LONDON (Reuters) - Banks are redoubling efforts to sell the 465 million euro ($619.50 million) leveraged loan backing private equity firm Kohlberg Kravis Roberts & Co.’s (KKR.N) buyout of German telecoms company Versatel before year-end, sources said on Thursday.
Banks are offering several institutional investors deeper discounts to get rid of lingering exposure at a loss. KKR announced in May it was buying Versatel’s shares for 246 million euros from Apax Partners, Cyrte and United Internet (UTDI.DE).
Arranging banks Commerzbank, Credit Agricole, Deutsche Bank and HSBC have increased the interest margin on a 350 million euro term loan B by 50 basis points (bps) to 500 bps over EURIBOR, with an Original Issue Discount (OID) of around 92 to 93 being discussed, investors close to the deal said.
Banks have stepped up efforts to sell a 5 billion euro backlog of ‘hung’ leveraged loans and bridge loans to high-yield bonds which could not be issued after the market turned in August.
Banks’ willingness to take a bigger loss to clear their books before the end of the year is attracting investors including credit funds, CLOs and other banks to buy the paper, which offers good yields.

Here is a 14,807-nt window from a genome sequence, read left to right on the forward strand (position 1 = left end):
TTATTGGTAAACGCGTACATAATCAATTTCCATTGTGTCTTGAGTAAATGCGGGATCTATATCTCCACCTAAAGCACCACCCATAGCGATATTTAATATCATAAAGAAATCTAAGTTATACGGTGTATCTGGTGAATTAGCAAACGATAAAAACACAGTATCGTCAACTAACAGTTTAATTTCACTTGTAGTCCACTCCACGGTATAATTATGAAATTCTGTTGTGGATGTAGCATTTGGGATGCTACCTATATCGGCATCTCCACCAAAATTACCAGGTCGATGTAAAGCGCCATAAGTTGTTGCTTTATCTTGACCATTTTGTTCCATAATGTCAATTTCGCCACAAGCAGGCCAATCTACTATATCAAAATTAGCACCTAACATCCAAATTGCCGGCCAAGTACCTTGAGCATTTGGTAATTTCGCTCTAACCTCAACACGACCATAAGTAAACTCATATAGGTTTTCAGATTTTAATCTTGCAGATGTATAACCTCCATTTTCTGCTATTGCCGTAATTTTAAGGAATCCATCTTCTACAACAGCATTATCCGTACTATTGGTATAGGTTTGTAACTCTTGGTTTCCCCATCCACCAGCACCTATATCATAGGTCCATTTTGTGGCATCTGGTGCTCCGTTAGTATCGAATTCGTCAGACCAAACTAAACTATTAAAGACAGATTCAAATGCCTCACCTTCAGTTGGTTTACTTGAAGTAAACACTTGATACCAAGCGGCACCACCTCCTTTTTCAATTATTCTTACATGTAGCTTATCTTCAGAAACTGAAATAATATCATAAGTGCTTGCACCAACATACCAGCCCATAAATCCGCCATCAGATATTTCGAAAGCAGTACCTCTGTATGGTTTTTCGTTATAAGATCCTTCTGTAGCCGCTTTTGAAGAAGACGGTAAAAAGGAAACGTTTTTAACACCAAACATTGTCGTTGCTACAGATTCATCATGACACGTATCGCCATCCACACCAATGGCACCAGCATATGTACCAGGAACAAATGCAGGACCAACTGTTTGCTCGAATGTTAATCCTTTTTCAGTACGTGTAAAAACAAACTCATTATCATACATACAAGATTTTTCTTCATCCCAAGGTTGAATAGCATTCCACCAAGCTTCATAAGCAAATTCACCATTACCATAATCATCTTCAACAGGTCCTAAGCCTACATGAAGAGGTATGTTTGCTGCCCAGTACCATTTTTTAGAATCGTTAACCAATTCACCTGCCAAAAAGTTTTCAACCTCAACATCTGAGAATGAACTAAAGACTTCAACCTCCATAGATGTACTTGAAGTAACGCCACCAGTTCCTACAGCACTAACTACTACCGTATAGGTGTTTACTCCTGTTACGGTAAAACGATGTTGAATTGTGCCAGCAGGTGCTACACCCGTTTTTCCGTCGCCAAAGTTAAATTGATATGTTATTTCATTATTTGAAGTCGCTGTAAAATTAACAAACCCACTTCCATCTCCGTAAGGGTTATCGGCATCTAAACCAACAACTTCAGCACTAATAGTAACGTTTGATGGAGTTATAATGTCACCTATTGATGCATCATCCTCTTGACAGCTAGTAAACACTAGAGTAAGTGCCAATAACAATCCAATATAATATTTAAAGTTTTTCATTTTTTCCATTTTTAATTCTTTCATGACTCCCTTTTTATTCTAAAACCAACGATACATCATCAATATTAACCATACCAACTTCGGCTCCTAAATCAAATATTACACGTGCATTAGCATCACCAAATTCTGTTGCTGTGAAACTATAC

Standard & Poor’s Ratings Services in July lowered its long-term corporate credit rating on Versatel to ‘B’ from ‘B+’, but the company’s performance has improved since then.
“Versatel’s recent trading has been OK. Given the lack of primary deals in the market and the fact that investors have cash to spend, it’s a relatively good time to get the deal out there and sell it,” one investor said.
Versatel’s loan was originally launched in June but the syndication process faced delays due to difficult macro-economic conditions.
The company has deleveraged since the loan was launched in June. The deal was launched with net debt to adjusted 2011 EBITDA of 2.5 times, which has dropped to 2.25 times due to improved performance and cash levels.
Another investor said: “There is a flight to quality and if we can get the right yields we definitely have the money to put to work.”
Reporting by Claire Ruckin; editing by Tessa Walsh and Helen Massy-Beresford